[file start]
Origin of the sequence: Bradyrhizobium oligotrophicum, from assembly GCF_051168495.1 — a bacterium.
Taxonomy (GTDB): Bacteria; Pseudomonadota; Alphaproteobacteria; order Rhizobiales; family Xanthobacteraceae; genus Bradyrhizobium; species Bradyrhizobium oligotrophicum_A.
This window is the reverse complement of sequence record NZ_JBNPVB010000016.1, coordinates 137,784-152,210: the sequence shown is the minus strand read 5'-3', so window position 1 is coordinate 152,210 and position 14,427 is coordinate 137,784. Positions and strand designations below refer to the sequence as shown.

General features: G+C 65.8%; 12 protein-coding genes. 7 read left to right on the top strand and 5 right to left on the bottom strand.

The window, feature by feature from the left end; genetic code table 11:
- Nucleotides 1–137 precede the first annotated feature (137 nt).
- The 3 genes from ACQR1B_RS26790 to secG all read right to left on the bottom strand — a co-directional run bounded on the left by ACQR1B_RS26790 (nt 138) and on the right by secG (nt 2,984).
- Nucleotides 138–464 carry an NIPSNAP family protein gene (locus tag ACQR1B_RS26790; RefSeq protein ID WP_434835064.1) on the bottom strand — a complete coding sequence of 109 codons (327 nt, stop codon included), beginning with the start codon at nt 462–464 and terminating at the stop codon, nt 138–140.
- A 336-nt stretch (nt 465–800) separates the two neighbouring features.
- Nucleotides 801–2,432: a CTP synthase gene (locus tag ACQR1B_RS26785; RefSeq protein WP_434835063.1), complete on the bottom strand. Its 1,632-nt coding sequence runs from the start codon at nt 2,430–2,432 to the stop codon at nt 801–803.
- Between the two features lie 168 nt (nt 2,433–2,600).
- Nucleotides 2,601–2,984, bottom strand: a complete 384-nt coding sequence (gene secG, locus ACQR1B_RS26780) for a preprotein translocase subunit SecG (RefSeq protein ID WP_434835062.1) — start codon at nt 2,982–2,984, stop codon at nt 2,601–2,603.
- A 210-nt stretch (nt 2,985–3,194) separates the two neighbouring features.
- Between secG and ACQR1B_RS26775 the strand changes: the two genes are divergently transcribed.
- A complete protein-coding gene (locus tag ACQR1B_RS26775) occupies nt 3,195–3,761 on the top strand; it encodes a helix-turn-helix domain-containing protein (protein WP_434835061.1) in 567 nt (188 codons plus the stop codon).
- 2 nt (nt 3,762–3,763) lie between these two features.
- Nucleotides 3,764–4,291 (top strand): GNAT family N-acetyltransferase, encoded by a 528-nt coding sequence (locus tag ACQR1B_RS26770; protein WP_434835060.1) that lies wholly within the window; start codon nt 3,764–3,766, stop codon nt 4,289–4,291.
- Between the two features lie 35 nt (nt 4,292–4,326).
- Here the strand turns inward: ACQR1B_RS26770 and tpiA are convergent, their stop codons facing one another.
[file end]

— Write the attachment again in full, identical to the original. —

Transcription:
Origin of the sequence: Bradyrhizobium oligotrophicum, from assembly GCF_051168495.1 — a bacterium.
Taxonomy (GTDB): Bacteria; Pseudomonadota; Alphaproteobacteria; order Rhizobiales; family Xanthobacteraceae; genus Bradyrhizobium; species Bradyrhizobium oligotrophicum_A.
This window is the reverse complement of sequence record NZ_JBNPVB010000016.1, coordinates 137,784-152,210: the sequence shown is the minus strand read 5'-3', so window position 1 is coordinate 152,210 and position 14,427 is coordinate 137,784. Positions and strand designations below refer to the sequence as shown.

General features: G+C 65.8%; 12 protein-coding genes. 7 read left to right on the top strand and 5 right to left on the bottom strand.

The window, feature by feature from the left end; genetic code table 11:
- Nucleotides 1–137 precede the first annotated feature (137 nt).
- The 3 genes from ACQR1B_RS26790 to secG all read right to left on the bottom strand — a co-directional run bounded on the left by ACQR1B_RS26790 (nt 138) and on the right by secG (nt 2,984).
- Nucleotides 138–464 carry an NIPSNAP family protein gene (locus tag ACQR1B_RS26790; RefSeq protein ID WP_434835064.1) on the bottom strand — a complete coding sequence of 109 codons (327 nt, stop codon included), beginning with the start codon at nt 462–464 and terminating at the stop codon, nt 138–140.
- A 336-nt stretch (nt 465–800) separates the two neighbouring features.
- Nucleotides 801–2,432: a CTP synthase gene (locus tag ACQR1B_RS26785; RefSeq protein WP_434835063.1), complete on the bottom strand. Its 1,632-nt coding sequence runs from the start codon at nt 2,430–2,432 to the stop codon at nt 801–803.
- Between the two features lie 168 nt (nt 2,433–2,600).
- Nucleotides 2,601–2,984, bottom strand: a complete 384-nt coding sequence (gene secG, locus ACQR1B_RS26780) for a preprotein translocase subunit SecG (RefSeq protein ID WP_434835062.1) — start codon at nt 2,982–2,984, stop codon at nt 2,601–2,603.
- A 210-nt stretch (nt 2,985–3,194) separates the two neighbouring features.
- Between secG and ACQR1B_RS26775 the strand changes: the two genes are divergently transcribed.
- A complete protein-coding gene (locus tag ACQR1B_RS26775) occupies nt 3,195–3,761 on the top strand; it encodes a helix-turn-helix domain-containing protein (protein WP_434835061.1) in 567 nt (188 codons plus the stop codon).
- 2 nt (nt 3,762–3,763) lie between these two features.
- Nucleotides 3,764–4,291 (top strand): GNAT family N-acetyltransferase, encoded by a 528-nt coding sequence (locus tag ACQR1B_RS26770; protein WP_434835060.1) that lies wholly within the window; start codon nt 3,764–3,766, stop codon nt 4,289–4,291.
- Between the two features lie 35 nt (nt 4,292–4,326).
- Here the strand turns inward: ACQR1B_RS26770 and tpiA are convergent, their stop codons facing one another.